One of the first questions I get in a Maven migration from Ant is whether it is really necessary to modularize a project. “Do we really need to create all these projects for Maven?” (Short answer: Yes, there is no avoiding this.) This is usually accompanied by a concern that Maven limits each project to producing a single artifact. These are two core assumptions of Maven: your projects will be modularized and each project should produce a single build artifact.

Now, while these are core assumptions, there are ways around them, and I’ve even seen people go to extreme lengths in an attempt to preserve this single, monolithic project. You can create an elaborate set of profiles to modify the build depending on the context in which it is run, and you can attach extra build artifacts to a project using assemblies. Even though Maven makes assumptions about code layout and project structure, it can do just about anything, and in this case, it can be used to approximate the monolithic, combined Ant project.

If you do this, if you try to trick Maven the first thing you’ll notice is that your monolithic project’s POM is going to be somewhat unwieldy: it is going to be massive. Instead of a simple, declarative picture of a project, you are going to have a POM that contains multiple assembly definitions. Each assembly definition is going to have to explicitly define the structure of your build artifacts and you are going to find yourself venturing into includes and excludes patterns for things like the Maven Compiler plugin. In other words, you are going to have to expend a huge amount of effort to bend Maven to your assumptions.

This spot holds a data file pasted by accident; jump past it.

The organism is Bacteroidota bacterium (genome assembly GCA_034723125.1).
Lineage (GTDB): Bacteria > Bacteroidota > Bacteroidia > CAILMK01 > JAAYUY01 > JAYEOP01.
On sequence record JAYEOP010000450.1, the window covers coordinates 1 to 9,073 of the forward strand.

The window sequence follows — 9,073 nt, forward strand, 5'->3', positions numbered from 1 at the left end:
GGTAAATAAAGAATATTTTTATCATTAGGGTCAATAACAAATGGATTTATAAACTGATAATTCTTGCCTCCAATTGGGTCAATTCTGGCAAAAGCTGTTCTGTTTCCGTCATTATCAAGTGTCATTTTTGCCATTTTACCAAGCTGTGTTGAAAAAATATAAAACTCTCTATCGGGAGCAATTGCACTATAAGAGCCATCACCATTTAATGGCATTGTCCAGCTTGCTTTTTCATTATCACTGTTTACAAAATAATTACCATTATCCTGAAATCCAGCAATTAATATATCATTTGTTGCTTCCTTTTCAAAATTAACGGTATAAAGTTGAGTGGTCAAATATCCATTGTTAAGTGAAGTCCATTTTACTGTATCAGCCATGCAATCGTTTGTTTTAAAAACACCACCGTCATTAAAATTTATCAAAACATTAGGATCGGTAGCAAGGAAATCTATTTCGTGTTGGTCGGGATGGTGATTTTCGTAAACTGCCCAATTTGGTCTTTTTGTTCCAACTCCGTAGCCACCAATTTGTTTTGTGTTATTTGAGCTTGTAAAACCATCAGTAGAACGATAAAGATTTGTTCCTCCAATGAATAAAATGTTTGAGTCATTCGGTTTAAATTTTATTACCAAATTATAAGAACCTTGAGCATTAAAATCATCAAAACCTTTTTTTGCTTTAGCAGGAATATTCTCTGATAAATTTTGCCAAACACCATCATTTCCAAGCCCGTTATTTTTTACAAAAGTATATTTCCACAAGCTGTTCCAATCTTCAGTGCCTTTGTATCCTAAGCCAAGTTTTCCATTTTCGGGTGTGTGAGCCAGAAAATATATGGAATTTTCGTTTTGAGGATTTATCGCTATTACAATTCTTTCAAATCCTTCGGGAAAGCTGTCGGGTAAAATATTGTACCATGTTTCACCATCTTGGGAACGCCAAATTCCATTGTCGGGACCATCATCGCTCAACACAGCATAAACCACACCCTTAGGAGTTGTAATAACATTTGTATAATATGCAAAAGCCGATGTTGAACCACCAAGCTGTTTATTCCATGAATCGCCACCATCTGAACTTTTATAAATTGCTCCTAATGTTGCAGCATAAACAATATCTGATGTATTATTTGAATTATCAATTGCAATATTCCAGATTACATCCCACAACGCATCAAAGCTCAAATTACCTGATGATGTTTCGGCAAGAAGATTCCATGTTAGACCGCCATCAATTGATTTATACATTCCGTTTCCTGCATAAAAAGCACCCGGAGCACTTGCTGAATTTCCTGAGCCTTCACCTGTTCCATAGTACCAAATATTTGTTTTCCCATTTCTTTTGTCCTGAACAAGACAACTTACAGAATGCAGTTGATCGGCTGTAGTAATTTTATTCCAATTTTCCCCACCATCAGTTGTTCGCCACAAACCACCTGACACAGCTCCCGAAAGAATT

If you do this, you really won’t be using “Maven”. You’ll be using your own interpretation of Maven, and once you go down this road, you are going to start having problems using standard tools designed for Maven. In short, don’t do this. Don’t try to bypass Maven’s approach to modularity with assemblies and profiles. If you do, you are going to find yourself “swimming upstream”, and your first hint is going to be the size and complexity of your POM files. I’ve certainly created some complex POMs in my time, but I only need to do this for projects that really require customization because they are doing something unique (see the POMs for the Maven book builds, they are large and extremely customized).